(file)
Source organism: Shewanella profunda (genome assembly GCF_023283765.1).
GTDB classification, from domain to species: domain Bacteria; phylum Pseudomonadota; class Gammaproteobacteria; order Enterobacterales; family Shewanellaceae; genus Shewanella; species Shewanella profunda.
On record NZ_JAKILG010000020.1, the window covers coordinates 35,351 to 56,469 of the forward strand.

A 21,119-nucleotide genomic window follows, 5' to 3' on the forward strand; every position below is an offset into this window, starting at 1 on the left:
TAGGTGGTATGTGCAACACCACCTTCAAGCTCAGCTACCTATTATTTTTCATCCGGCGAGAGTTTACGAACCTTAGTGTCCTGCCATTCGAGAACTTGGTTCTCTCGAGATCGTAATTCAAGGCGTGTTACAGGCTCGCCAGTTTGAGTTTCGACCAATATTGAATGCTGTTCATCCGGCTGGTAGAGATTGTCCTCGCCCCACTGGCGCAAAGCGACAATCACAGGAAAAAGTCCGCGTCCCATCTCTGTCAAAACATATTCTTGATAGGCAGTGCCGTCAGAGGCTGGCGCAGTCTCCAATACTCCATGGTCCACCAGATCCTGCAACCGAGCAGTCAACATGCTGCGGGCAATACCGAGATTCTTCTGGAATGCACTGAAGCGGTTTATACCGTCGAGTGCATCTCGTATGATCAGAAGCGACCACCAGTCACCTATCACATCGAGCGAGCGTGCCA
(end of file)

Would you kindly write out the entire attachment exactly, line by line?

Source organism: Shewanella profunda (genome assembly GCF_023283765.1).
GTDB classification, from domain to species: domain Bacteria; phylum Pseudomonadota; class Gammaproteobacteria; order Enterobacterales; family Shewanellaceae; genus Shewanella; species Shewanella profunda.
On record NZ_JAKILG010000020.1, the window covers coordinates 35,351 to 56,469 of the forward strand.

A 21,119-nucleotide genomic window follows, 5' to 3' on the forward strand; every position below is an offset into this window, starting at 1 on the left:
TAGGTGGTATGTGCAACACCACCTTCAAGCTCAGCTACCTATTATTTTTCATCCGGCGAGAGTTTACGAACCTTAGTGTCCTGCCATTCGAGAACTTGGTTCTCTCGAGATCGTAATTCAAGGCGTGTTACAGGCTCGCCAGTTTGAGTTTCGACCAATATTGAATGCTGTTCATCCGGCTGGTAGAGATTGTCCTCGCCCCACTGGCGCAAAGCGACAATCACAGGAAAAAGTCCGCGTCCCATCTCTGTCAAAACATATTCTTGATAGGCAGTGCCGTCAGAGGCTGGCGCAGTCTCCAATACTCCATGGTCCACCAGATCCTGCAACCGAGCAGTCAACATGCTGCGGGCAATACCGAGATTCTTCTGGAATGCACTGAAGCGGTTTATACCGTCGAGTGCATCTCGTATGATCAGAAGCGACCACCAGTCACCTATCACATCGAGCGAGCGTGCCA